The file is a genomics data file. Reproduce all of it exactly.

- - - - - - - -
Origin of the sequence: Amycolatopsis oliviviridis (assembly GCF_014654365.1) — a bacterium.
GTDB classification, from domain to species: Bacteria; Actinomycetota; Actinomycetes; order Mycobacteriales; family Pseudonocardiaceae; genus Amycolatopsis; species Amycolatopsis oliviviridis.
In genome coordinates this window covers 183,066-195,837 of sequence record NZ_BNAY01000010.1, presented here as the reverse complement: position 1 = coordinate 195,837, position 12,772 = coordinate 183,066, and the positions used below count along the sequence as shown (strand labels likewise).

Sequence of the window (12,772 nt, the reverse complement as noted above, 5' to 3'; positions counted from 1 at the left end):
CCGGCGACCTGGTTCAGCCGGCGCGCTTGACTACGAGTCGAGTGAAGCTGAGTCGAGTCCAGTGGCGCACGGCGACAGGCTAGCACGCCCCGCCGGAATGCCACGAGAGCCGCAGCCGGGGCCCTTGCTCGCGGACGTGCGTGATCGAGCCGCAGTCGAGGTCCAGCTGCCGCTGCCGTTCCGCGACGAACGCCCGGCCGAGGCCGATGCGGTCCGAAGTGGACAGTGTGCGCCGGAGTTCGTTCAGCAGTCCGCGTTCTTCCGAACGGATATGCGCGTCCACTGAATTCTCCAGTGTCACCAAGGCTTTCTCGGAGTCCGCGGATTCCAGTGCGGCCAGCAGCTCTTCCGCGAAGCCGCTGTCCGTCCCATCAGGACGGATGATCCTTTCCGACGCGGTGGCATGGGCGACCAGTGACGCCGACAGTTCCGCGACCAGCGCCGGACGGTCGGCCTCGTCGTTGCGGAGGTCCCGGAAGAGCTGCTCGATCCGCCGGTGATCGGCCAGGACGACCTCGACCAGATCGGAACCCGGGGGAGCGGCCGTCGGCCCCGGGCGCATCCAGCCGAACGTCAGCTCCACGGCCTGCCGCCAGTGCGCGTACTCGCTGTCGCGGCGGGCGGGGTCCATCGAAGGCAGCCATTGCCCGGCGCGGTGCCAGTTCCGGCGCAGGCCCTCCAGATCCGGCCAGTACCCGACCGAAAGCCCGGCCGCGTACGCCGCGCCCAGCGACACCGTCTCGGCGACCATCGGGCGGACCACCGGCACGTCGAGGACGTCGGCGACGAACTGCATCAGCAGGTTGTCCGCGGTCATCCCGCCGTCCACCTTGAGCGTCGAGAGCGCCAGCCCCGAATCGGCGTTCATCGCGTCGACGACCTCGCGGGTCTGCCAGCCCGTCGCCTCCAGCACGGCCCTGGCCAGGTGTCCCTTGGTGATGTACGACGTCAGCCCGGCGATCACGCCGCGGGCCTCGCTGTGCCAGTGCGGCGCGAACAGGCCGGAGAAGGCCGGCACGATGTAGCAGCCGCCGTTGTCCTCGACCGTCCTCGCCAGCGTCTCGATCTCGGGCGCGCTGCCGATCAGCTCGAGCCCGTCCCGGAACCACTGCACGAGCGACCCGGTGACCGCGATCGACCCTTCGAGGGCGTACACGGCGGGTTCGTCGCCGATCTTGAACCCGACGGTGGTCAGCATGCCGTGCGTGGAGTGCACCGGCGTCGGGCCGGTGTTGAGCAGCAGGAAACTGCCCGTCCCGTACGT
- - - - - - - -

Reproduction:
Origin of the sequence: Amycolatopsis oliviviridis (assembly GCF_014654365.1) — a bacterium.
GTDB classification, from domain to species: Bacteria; Actinomycetota; Actinomycetes; order Mycobacteriales; family Pseudonocardiaceae; genus Amycolatopsis; species Amycolatopsis oliviviridis.
In genome coordinates this window covers 183,066-195,837 of sequence record NZ_BNAY01000010.1, presented here as the reverse complement: position 1 = coordinate 195,837, position 12,772 = coordinate 183,066, and the positions used below count along the sequence as shown (strand labels likewise).

Sequence of the window (12,772 nt, the reverse complement as noted above, 5' to 3'; positions counted from 1 at the left end):
CCGGCGACCTGGTTCAGCCGGCGCGCTTGACTACGAGTCGAGTGAAGCTGAGTCGAGTCCAGTGGCGCACGGCGACAGGCTAGCACGCCCCGCCGGAATGCCACGAGAGCCGCAGCCGGGGCCCTTGCTCGCGGACGTGCGTGATCGAGCCGCAGTCGAGGTCCAGCTGCCGCTGCCGTTCCGCGACGAACGCCCGGCCGAGGCCGATGCGGTCCGAAGTGGACAGTGTGCGCCGGAGTTCGTTCAGCAGTCCGCGTTCTTCCGAACGGATATGCGCGTCCACTGAATTCTCCAGTGTCACCAAGGCTTTCTCGGAGTCCGCGGATTCCAGTGCGGCCAGCAGCTCTTCCGCGAAGCCGCTGTCCGTCCCATCAGGACGGATGATCCTTTCCGACGCGGTGGCATGGGCGACCAGTGACGCCGACAGTTCCGCGACCAGCGCCGGACGGTCGGCCTCGTCGTTGCGGAGGTCCCGGAAGAGCTGCTCGATCCGCCGGTGATCGGCCAGGACGACCTCGACCAGATCGGAACCCGGGGGAGCGGCCGTCGGCCCCGGGCGCATCCAGCCGAACGTCAGCTCCACGGCCTGCCGCCAGTGCGCGTACTCGCTGTCGCGGCGGGCGGGGTCCATCGAAGGCAGCCATTGCCCGGCGCGGTGCCAGTTCCGGCGCAGGCCCTCCAGATCCGGCCAGTACCCGACCGAAAGCCCGGCCGCGTACGCCGCGCCCAGCGACACCGTCTCGGCGACCATCGGGCGGACCACCGGCACGTCGAGGACGTCGGCGACGAACTGCATCAGCAGGTTGTCCGCGGTCATCCCGCCGTCCACCTTGAGCGTCGAGAGCGCCAGCCCCGAATCGGCGTTCATCGCGTCGACGACCTCGCGGGTCTGCCAGCCCGTCGCCTCCAGCACGGCCCTGGCCAGGTGTCCCTTGGTGATGTACGACGTCAGCCCGGCGATCACGCCGCGGGCCTCGCTGTGCCAGTGCGGCGCGAACAGGCCGGAGAAGGCCGGCACGATGTAGCAGCCGCCGTTGTCCTCGACCGTCCTCGCCAGCGTCTCGATCTCGGGCGCGCTGCCGATCAGCTCGAGCCCGTCCCGGAACCACTGCACGAGCGACCCGGTGACCGCGATCGACCCTTCGAGGGCGTACACGGCGGGTTCGTCGCCGATCTTGAACCCGACGGTGGTCAGCATGCCGTGCGTGGAGTGCACCGGCGTCGGGCCGGTGTTGAGCAGCAGGAAACTGCCCGTCCCGTACGT